Interfaith peace dialogue is branded a ‘Zionist plot’ by anti-Israel group

The Palestinian Forum in Britain branded interfaith work between Jews and Muslims 'faithwashing'


A group that organises popular anti-Israel demonstrations has attacked interfaith dialogue, claiming it is a covert Zionist strategy to cover up Israeli “apartheid”, the JC has learned.

The Palestinian Forum in Britain (PFB) — which arranged a major gathering outside Downing Street as Israel fought Palestinian Islamic Jihad last week — branded interfaith work between Jews and Muslims “faithwashing”.

PFB launched its campaign at a meeting at a London art gallery on 16 June under the title “How interfaith groups are being used to normalise Israeli apartheid”.

In a video of the meeting, Daud Abdullah, director of the news website Middle East Monitor and the former deputy chairman of the Muslim Council of Britain, is seen warning of “the misuse of interfaith dialogue to cover-up the crimes committed against the Palestinian people”. He claimed that such dialogue was favoured by “rich Jewish philanthropists” to “influence opinion in the Muslim community” and blunt its opposition to Israel.

During a question-and-answer session, James Thring, an activist who has appeared on former Ku Klux Klan Grand Wizard David Duke’s radio programme, said the underlying problem was “Talmudism”.

He claimed this was “the source of many Israeli actions”, because it meant Jews “think they are the chosen people, they think they have the right to attack other people, to deceive other people, to rob other people”.
His words were not challenged. Another speaker asked how the “trap” of attending interfaith sessions in synagogues could be avoided. And Rifat Odeh Kassis, a prominent Palestinian advocate and writer, said that the only acceptable interfaith events would be those that were “resistance-orientated”.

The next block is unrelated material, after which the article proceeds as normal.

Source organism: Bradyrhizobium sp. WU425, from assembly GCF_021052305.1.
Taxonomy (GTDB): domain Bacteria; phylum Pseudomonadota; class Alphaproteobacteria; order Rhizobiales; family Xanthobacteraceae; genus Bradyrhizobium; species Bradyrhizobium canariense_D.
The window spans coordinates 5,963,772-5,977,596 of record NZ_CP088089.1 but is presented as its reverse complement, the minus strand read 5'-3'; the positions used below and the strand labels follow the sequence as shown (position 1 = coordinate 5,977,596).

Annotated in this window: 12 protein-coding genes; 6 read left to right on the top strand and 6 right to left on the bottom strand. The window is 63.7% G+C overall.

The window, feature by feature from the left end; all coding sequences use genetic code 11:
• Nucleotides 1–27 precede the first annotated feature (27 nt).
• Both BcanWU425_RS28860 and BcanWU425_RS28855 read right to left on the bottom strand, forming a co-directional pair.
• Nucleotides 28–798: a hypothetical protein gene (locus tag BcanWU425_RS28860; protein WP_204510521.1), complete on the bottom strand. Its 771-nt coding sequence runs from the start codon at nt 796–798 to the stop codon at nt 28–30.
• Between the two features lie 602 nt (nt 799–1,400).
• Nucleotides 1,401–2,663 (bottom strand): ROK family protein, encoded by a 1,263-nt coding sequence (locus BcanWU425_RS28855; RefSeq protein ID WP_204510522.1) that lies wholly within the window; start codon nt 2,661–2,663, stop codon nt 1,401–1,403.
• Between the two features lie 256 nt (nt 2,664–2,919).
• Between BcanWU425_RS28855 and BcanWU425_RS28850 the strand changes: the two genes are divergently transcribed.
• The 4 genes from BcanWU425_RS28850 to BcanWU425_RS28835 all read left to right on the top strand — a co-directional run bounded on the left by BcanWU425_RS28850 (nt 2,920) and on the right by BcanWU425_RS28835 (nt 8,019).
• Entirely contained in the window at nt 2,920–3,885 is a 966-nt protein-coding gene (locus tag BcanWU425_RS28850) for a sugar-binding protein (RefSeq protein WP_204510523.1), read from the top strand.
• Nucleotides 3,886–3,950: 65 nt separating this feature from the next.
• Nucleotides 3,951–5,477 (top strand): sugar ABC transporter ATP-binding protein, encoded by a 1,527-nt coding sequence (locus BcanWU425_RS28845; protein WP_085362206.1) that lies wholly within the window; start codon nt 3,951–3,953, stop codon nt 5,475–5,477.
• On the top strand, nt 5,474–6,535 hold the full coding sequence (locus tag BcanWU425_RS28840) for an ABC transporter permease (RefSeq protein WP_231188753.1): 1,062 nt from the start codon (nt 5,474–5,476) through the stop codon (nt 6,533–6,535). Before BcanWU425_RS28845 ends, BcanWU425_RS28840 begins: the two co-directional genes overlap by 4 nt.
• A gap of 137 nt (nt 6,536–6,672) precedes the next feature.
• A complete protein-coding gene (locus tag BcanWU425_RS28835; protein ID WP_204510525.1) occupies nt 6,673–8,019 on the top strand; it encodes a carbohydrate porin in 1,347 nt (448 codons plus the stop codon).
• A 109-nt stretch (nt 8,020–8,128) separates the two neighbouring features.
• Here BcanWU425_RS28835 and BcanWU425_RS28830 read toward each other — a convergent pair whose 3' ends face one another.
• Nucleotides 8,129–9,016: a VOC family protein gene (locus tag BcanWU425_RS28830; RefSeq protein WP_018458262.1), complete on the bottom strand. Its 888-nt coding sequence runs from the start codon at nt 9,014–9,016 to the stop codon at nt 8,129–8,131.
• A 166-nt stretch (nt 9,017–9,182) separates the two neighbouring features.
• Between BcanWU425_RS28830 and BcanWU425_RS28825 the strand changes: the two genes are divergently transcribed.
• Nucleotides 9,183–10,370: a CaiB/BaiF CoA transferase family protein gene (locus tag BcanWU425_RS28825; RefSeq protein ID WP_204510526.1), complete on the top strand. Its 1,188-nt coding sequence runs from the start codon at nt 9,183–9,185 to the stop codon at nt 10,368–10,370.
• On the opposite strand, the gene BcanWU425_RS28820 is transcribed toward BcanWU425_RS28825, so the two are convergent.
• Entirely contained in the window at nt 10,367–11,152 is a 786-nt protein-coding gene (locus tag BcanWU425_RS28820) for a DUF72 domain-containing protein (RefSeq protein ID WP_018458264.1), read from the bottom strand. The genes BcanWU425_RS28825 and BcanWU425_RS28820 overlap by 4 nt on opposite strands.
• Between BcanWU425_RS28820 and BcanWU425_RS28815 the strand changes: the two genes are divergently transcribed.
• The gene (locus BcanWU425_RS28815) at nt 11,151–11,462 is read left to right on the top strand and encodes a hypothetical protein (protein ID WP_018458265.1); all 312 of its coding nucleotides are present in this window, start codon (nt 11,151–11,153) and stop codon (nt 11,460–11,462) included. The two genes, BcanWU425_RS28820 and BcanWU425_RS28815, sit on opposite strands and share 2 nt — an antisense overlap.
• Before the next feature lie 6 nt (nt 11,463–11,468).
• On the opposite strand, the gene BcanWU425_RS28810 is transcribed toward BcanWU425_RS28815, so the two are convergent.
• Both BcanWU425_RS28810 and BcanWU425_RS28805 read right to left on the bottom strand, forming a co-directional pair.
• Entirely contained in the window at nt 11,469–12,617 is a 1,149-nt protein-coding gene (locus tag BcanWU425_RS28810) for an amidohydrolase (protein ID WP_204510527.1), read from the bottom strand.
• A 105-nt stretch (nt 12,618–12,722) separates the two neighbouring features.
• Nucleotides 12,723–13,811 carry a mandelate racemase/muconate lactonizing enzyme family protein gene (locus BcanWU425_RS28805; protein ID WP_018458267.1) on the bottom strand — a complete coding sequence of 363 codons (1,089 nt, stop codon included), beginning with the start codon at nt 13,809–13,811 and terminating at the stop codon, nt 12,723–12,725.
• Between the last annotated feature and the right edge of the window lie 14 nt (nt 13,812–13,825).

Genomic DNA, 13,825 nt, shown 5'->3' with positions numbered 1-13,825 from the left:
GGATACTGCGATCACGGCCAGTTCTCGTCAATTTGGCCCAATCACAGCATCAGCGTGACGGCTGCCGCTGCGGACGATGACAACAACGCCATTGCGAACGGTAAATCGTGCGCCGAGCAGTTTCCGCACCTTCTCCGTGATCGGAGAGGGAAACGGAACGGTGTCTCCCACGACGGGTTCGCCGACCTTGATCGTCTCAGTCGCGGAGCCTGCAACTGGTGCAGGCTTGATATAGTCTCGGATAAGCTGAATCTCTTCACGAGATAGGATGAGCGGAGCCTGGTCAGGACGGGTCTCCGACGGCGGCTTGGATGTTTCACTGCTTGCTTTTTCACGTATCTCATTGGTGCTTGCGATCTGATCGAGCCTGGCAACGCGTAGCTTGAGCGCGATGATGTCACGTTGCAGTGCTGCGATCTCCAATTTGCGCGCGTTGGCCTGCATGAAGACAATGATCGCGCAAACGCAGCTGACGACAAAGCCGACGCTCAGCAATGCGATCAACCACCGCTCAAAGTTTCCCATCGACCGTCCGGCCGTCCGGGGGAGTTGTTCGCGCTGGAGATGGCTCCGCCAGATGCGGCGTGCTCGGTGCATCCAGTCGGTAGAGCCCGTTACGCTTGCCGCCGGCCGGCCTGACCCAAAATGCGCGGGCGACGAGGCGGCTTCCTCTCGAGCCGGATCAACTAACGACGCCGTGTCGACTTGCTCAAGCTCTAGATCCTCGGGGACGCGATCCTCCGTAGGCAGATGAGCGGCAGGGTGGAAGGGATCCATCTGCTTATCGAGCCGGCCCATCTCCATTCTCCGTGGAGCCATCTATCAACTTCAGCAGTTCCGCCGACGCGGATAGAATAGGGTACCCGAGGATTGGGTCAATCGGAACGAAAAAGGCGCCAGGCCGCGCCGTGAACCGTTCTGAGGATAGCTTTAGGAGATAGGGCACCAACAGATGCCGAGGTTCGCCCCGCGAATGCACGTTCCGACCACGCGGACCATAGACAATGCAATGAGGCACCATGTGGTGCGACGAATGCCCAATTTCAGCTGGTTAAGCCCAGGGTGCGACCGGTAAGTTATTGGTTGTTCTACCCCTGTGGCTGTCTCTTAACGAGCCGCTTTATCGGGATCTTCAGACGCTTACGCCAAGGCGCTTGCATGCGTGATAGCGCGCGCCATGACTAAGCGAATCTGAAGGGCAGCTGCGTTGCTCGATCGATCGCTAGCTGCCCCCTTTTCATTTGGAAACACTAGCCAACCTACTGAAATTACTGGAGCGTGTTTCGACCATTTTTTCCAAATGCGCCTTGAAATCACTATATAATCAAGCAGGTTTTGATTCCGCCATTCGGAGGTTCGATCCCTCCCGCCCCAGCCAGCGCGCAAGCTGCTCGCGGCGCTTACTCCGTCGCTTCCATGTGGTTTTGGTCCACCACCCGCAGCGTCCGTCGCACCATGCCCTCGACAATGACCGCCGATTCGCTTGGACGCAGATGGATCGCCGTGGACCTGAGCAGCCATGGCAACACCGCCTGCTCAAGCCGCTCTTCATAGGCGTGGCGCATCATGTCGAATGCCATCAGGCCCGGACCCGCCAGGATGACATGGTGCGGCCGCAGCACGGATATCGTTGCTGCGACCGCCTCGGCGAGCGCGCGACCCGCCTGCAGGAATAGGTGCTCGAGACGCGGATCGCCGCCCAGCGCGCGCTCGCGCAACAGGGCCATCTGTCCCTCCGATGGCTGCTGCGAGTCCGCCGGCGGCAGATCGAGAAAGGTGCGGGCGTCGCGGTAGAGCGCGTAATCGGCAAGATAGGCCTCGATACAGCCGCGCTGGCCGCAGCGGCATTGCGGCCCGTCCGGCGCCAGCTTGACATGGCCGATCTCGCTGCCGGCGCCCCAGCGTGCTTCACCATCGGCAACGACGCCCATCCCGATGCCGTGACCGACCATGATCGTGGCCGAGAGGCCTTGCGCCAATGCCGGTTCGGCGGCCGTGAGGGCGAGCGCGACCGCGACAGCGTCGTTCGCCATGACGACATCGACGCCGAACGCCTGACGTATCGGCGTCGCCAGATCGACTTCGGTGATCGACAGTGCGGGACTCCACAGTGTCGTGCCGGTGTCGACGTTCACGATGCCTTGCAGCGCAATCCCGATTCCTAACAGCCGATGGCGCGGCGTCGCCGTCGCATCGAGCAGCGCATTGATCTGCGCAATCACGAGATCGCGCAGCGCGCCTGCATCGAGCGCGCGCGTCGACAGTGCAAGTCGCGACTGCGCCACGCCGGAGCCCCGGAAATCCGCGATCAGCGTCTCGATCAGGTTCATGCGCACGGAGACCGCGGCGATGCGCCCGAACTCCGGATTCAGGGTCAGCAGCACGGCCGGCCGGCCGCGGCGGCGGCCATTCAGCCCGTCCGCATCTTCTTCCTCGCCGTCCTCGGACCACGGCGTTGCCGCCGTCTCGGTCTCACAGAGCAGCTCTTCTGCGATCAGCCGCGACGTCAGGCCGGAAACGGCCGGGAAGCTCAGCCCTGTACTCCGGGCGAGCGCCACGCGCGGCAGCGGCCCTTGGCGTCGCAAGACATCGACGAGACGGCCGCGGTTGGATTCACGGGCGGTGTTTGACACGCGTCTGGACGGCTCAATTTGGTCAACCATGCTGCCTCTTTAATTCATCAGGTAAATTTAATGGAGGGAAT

Marc Goldberg, Head of Investigations at the Community Security Trust (CST), said the event was part of a growing effort to undermine the interfaith movement, which is supported by many Jewish and Muslim leaders to foster mutual understanding.

In 2020, the then-Bristol University professor David Miller — since sacked for suggesting that Jewish students were agents of a foreign power — criticised Jews making chicken soup for the East London Mosque.

It was an example of how interfaith could be “exploited” to “normalise Zionism”, he claimed.
Attempts to delegitimise such dialogue had been gathering momentum for years, Mr Goldberg said.

In 2018, the pro-Iranian Islamic Commission on Human Rights (IHRC) claimed interfaith involved Jews “cosying up to mosques and Muslim groups” and was “nothing more than a deceitful attempt to normalise the continuing murder, maiming and dispossession of the Palestinian people”.

In May 2019, a talk by Rabbi Lea Mühlstein at the Mahfil Ali Mosque in Harrow was cancelled after claims she was “heavily involved in Zionist activities”, Mr Goldberg said.
Fiyaz Mughal, a co-founder of both Muslims Against Antisemitism and the interfaith network Faith Matters, told the JC that he found the claims made at the PFB meeting “disgusting”.

He said: “Those who seek to smear, falsify and undermine interfaith work do not understand what binds our communities together, and their malicious attempt to politicise this must be rejected.”

Rabbi David Mason of Muswell Hill synagogue, a leading proponent of interfaith activity, told the JC: “I’m proud we have built positive relationships with Muslim communities in my borough and across London.

“Although differences will always occur, be working together we create friendships and model a better society.

“The idea that such positive interfaith work is a Zionist plot grotesquely misses the point of our achievements.”

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